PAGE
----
As we sat on the day 1 starting line I ran through my pre-race visualization of the course. Two sections early in the course would be critical: the first turn and the barriers. The first turn of a ‘cross race is always crucial, but this one was at the end of a long tailwind straightaway. Like a restrictor-plate race in NASCAR, we would mostly hit the first corner four-wide. True to form, the race started and as we entered the corner guys behind me went sliding.  I took a deep breath and concentrated on the second crucial section, the barriers. Barriers early in a lap always cause a choke point as the front of the race slows to dismount and those behind grab a handful of brake to avoid rear-ending them. To add to the normal barrier section hazard, this barrier section was also a fielder’s choice; some would bunny hop, while others would dismount. I approached the barriers on full code-red mode and made it through unscathed.  The rest of the race played out similarly to many races so far this year: a front group formed, the guys in green one-two’d us and took a couple of spots on the podium.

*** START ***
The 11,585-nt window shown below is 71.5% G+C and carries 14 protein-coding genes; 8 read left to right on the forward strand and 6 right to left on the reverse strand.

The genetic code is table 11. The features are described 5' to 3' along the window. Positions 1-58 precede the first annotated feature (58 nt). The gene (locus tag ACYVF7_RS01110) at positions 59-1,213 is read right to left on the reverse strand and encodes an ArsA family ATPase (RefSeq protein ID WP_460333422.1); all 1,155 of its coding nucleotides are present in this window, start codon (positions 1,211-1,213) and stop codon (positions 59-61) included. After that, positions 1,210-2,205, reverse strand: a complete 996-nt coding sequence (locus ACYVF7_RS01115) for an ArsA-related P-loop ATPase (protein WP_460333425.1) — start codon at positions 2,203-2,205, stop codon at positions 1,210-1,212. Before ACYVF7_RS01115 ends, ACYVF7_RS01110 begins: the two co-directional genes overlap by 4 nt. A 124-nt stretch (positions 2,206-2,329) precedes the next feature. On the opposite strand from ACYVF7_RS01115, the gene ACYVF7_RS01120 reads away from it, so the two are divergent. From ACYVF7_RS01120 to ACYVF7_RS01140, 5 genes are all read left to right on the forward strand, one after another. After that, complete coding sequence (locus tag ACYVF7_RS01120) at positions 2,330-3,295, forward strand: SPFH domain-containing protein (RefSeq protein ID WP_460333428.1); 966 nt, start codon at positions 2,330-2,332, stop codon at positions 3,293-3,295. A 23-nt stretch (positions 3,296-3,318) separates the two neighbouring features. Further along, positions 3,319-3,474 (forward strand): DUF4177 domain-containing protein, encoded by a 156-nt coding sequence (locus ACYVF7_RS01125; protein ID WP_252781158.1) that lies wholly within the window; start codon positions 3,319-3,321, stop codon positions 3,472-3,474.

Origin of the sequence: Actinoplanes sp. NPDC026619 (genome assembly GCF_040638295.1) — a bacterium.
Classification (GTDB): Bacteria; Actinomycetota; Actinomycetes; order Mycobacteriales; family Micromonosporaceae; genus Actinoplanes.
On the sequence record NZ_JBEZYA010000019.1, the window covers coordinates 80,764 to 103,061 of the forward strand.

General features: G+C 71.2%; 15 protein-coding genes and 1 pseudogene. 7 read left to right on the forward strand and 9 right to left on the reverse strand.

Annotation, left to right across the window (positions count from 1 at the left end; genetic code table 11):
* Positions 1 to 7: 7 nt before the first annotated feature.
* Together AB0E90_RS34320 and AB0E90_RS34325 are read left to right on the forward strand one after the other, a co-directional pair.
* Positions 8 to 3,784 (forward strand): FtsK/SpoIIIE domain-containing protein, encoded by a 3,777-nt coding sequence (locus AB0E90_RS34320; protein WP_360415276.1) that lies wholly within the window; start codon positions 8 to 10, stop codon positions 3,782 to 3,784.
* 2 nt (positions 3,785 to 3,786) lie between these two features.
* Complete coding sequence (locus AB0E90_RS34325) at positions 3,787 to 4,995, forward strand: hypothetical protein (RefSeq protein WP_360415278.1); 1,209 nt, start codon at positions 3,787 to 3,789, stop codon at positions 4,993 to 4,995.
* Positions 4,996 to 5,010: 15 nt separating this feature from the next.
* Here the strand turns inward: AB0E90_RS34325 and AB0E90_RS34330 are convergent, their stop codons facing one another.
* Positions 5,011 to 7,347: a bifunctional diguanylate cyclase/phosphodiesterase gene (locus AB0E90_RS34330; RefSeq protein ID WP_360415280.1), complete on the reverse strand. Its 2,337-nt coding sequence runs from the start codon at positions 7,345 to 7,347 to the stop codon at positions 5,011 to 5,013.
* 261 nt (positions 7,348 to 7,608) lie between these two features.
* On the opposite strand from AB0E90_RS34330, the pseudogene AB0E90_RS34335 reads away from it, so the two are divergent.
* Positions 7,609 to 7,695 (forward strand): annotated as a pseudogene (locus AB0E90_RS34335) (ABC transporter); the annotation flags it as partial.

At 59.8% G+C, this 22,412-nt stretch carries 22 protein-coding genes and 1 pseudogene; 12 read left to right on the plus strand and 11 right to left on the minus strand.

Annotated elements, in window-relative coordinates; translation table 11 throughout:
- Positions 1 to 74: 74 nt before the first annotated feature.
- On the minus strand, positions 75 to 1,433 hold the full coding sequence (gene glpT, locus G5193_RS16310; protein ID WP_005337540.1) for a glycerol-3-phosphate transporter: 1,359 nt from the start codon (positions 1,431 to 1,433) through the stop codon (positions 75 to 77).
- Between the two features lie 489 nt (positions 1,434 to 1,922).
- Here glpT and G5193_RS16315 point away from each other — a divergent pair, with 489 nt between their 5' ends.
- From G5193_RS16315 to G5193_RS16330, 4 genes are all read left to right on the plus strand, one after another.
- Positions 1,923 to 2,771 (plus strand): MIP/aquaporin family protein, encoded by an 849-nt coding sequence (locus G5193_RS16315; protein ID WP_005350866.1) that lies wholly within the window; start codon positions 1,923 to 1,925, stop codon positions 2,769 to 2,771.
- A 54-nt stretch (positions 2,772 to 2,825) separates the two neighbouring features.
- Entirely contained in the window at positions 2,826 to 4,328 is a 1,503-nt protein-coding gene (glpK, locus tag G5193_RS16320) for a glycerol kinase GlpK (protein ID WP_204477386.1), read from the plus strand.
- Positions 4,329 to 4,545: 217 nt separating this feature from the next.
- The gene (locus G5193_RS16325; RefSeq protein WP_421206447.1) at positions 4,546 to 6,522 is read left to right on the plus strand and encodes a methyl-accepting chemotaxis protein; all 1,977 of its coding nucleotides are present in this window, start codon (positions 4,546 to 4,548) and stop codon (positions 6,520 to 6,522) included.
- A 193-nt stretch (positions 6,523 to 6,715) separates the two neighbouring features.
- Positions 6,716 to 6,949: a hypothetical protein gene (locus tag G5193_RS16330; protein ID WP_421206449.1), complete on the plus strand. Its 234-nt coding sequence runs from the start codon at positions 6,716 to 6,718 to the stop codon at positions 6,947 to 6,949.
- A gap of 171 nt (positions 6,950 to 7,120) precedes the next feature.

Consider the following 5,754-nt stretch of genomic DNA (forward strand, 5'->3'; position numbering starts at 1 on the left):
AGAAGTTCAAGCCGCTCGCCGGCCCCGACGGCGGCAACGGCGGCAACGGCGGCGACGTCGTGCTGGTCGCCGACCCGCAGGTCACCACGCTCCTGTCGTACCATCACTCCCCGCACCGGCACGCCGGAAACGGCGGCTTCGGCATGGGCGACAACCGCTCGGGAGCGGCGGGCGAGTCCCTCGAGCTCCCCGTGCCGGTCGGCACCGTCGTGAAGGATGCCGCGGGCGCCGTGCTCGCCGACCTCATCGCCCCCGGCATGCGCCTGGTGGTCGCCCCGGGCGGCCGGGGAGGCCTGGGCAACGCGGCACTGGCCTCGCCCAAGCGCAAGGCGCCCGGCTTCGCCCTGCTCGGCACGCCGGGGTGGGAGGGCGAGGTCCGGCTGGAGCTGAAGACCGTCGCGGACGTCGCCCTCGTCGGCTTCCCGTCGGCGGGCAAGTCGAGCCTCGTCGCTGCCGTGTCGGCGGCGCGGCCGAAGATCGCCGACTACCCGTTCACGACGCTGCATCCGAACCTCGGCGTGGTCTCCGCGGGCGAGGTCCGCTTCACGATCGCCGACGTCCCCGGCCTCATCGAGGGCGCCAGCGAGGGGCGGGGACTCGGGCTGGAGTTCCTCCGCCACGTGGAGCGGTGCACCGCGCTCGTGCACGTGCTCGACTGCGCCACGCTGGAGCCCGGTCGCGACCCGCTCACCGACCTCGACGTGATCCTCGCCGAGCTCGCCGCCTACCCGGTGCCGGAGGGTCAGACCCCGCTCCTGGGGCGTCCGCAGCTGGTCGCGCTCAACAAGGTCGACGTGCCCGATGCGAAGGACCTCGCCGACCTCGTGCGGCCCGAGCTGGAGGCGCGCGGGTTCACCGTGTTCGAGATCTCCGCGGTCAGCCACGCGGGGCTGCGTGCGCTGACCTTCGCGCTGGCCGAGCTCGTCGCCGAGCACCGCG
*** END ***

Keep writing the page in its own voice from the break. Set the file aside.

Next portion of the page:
Upon my arrival back at the hotel, my phone started ringing, and the screen on my phone read: Davide Fratinni. Davide is Italian, my road teammate this season and next, and widely regarded as the nicest guy in the peloton, so I answered.

“Ciao Cris how are you? Would you like to eat with us tonight?”

“Sure,” I respond, “Where?”

“The Old Spaghetti Factory.”

“Seriously?”

“Yeah, they make’a good pasta.”

(Laughter on my end) “You might as well go to the Olive Garden.”

“You think they have Olive Garden here?”

“Dude, Davide we are in Louisville, not Italy, of course they have Olive Garden, but you can’t be serious.”

“Yes, the gorilla was on my back today, I need the never-ending bowl of pasta.”